Cloned Foods Might Not Be Getting Approval Cloned animal foods might not be getting a regulatory stamp of approval just yet. The U.S. Food and Drug Administration (FDA) may consider delaying a decision on whether milk and meat from cloned animals are safe foods pending a Congressional review of legislation requiring the agency to conduct additional testing. Clones are genetically identical copies whose gene sequencing is not modified and, while many consumer groups oppose cloning, the FDA announcement would be a milestone for a small group of biotech companies that want to replicate prize animals. “The biggest question mark is the language that is in the (Senate) farm bill,” said Gregory Jaffe with the Center for Science in the Public Interest. “If that becomes law, that would change the whole dynamic of when this is decided.” The FDA ruled—in a draft decision in December 2006—that food and milk derived from cloned cattle, pigs, and goats was safe to eat. Many expect the FDA to permit their sale once they make a final announcement. An FDA spokesman said the agency is still working on its report and could not offer a date when it would be completed.
Senator Mikulski Directing FDA To Complete Review And Analysis Before Issuing Decision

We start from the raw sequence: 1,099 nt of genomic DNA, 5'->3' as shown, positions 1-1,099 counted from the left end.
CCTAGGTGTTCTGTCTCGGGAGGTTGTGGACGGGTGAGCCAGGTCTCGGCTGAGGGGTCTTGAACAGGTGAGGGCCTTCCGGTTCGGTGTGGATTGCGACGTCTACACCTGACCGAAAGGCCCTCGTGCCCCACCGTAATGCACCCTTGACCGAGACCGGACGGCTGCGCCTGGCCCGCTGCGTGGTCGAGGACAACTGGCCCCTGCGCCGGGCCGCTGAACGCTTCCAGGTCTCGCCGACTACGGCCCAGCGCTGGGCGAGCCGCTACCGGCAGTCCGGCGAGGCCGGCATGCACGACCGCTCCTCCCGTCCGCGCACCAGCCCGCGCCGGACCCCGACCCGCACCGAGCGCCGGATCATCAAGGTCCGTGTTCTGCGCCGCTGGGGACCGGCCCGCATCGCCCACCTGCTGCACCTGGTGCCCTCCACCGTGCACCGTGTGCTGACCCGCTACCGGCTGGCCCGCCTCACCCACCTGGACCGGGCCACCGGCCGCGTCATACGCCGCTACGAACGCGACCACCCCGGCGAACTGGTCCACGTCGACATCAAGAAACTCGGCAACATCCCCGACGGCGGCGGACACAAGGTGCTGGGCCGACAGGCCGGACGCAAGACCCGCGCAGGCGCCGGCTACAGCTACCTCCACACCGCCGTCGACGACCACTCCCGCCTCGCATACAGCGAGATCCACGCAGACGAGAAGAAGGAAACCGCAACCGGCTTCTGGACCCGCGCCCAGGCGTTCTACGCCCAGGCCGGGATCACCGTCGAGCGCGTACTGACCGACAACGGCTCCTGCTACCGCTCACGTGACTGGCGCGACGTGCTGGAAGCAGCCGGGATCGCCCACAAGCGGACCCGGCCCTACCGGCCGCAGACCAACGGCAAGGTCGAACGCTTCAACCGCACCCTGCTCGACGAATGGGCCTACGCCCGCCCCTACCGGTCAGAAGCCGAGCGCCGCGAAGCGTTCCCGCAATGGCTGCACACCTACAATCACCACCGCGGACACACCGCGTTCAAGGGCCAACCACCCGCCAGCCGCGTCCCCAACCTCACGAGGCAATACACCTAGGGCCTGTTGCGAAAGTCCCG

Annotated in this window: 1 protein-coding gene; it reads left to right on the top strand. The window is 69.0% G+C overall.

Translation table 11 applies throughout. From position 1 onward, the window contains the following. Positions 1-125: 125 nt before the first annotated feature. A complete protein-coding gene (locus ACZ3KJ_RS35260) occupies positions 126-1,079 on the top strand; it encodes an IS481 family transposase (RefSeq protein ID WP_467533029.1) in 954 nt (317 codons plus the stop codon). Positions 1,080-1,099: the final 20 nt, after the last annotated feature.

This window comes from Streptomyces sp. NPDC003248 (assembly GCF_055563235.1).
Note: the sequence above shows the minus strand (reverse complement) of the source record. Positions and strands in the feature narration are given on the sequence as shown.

The Senate farm bill that passed in December included a measure from Senator Barbara Mikulski directing the FDA to complete further review and analysis before issuing a final decision. A similar provision was in the multibillion-dollar spending bill that passed in Congress last month. Lawmakers from the Senate Agriculture committee are expected to meet with their counterparts in the House, which did not include a cloning provision, later this month to craft a final bill. Mark Walton, president of Via-Gen, the nation’s largest cloning company, said the existing science supports the safety of cloning, saying “I was surprised and disappointed to see somebody like Senator Mikulski, who has a history and track record of being supportive of the scientific process and science regulation, coming out because of social and political concerns saying ‘I don’t think we ought to do this,'” Walton said.
Proponents say cloned animals are safe and hope technology will create disease-resistant animals that produce more milk and better meat while opponents have urged the FDA to delay its final ruling until more studies can be conducted on cloned animal product safety. The cloning industry has said products would come from the offspring of cloned animals, which they view like offspring from traditional animals. Cloned cattle cost around $20,000 each, so their high price will result in most being used for breeding and it will be three to five years before consumers see milk and meat from cloned offspring. Groups on both sides say the FDA has not received enough new data in the last year that would lead it to reverse its preliminary decision. “They’ve made their decision and they are going to try as they can to move forward with it,” said Michael Hansen, a senior scientist at the nonprofit Consumers Union. “The science still isn’t there to say that meat and milk from clones and their offspring is safe,” he added. At present, these products cannot be sold, and a voluntary ban remains in place until a final ruling is issued.